The Main 5 Sun, Apr 10, 2016 2:30 PM
The Main 4 Sat, Apr 16, 2016 3:45 PM
Ticket Prices
General Public:$13.00
Child (12 & Under):$7.00
Film Info
English Title:Adama
Premiere Status:Regional Premiere
Programs:- Childish Films
- Images of Africa
Family Friendly
Historical Drama
Release Year:2015
Runtime:82 min
(with English subtitles)
Print Source:NAIA Productions
Director:Simon Rouby
Producer:Philippe Aigle
Séverine Lathuilliere
Screenwriter:Simon Rouby
Julien Lilti
Editor:Jean-Baptiste Alazard
Composer:Pablo Pico
Principal Cast:Azize Diabate
Oxmo Puccino
Pascal Nzonzi
Filmography:Debut Feature


12 year-old Adama, voiced by French-Malian child actor Azize Abdoulaye Diabaté, lives in an idyllic village sheltered by cliffs. When his brother Samba defies their elders and flees to join the ‘Nassara’ (colonialist French army), Adama follows in an attempt to bring Samba home. Experimental animation combining laser-scanned sculptures of clay and sand with painterly animated scenes bring magical realism to Adama’s journey north from West Africa to Europe’s Western Front in 1914. A heroic odyssey mixes elements of mysticism and allegory with action, adventure, and a little known historical African narrative. For ages 10+.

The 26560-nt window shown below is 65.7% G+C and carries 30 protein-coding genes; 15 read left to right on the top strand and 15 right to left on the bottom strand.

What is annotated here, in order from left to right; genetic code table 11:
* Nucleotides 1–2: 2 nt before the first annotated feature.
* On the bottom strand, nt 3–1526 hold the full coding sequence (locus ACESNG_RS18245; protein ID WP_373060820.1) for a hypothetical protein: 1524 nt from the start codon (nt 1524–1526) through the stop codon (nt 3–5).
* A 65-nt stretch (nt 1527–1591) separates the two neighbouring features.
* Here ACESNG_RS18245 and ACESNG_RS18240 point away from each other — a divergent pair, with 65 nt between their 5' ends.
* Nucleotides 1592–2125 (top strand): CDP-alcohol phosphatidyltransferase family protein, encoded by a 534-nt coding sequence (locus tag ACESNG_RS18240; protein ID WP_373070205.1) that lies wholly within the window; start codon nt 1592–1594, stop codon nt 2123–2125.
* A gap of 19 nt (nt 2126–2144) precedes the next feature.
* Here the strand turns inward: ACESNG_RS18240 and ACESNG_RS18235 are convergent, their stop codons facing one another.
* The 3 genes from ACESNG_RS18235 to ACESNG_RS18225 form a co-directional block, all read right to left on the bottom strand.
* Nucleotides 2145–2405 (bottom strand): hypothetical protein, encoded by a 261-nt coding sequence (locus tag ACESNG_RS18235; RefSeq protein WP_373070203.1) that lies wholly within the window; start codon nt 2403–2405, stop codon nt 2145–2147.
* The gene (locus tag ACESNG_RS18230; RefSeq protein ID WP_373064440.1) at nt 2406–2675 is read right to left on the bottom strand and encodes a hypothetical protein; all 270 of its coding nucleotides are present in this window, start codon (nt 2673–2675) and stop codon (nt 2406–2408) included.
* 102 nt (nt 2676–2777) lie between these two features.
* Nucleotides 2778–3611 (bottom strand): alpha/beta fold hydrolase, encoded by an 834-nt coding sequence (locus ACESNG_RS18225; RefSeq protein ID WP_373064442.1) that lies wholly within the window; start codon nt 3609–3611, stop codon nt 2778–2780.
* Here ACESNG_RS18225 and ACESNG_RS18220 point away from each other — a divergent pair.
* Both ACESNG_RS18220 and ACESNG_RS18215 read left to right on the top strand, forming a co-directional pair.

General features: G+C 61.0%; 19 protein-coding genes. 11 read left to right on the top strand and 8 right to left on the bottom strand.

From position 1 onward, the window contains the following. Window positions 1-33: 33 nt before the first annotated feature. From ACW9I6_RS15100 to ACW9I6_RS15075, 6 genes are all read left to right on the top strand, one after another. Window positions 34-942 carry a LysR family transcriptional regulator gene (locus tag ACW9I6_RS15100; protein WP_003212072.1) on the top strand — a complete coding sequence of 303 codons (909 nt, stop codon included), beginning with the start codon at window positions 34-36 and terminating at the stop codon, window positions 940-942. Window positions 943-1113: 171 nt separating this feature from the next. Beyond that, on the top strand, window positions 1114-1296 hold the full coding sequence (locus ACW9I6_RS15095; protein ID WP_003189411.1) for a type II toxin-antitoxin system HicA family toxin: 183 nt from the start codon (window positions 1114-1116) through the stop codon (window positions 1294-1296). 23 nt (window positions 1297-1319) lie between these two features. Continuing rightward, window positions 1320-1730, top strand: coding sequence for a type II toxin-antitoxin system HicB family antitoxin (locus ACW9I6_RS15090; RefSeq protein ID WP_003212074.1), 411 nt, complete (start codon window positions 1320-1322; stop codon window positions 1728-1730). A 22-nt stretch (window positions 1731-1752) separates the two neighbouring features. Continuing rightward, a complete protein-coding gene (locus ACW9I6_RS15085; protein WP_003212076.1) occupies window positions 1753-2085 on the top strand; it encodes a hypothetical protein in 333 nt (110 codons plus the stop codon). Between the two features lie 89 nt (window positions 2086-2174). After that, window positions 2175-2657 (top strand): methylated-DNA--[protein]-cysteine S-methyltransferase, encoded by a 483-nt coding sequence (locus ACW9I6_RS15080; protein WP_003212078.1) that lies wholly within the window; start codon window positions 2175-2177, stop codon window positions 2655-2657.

"Adama is that rare kid’s film that can’t easily be labeled a kid’s film, and in fact, offers more nuance and depth than most action-adventure films aimed at adults." - Cartoon Brew

Director's Statement

We live in a part of Paris where illegal immigrants come from Lampedusa and camp in the streets. An area not recommended by guidebooks, where different communities though mingle outside the apartment blocks.

From a mixed culture, a combination of a French upbringing and teen years shaped by hip hop, we had to go South to understand just how influenced we had been by the heritage of African culture and how deeply our artistic roots lay a song that had crossed the Atlantic and the Mediterranean, giving birth to gospel, blues, reggae and rap before turning into explosions of paint on the walls of New York, then of Paris.

Profoundly affected by our experiences in Africa, we immediately agreed the notions of looking, initiation and encounters were central. An encounter between two worlds: Africa and Europe; magic and hyperrealism; tradition and modernism. We wanted to imagine this subjective, mystical view of a world on the road to ruin.

Adama is an invitation to see through new eyes a chapter in history we think we know. A deeply subjective inverted fable. An exploration by a child from "somewhere else" of our sick and self-destructive world, which he attempts to re-enchant through poetry and magic.

Like an initiatory trance, the film recounts Adama's coming of age and reveals how he discovers his uniqueness, his identity, but also what connects him to everyone else, his very humanity.

Adama is set in a specific period - the First World War - but it is not an historical film. It is a tale which along the way turns into an historical account. What is important for us is the contemporary resonance of Adama's adventure. We know animation has the ability to connect audiences with the character's innermost being, to make perceptible Adama's changing view of the world, a world at war, which eventually gave rise to today's society.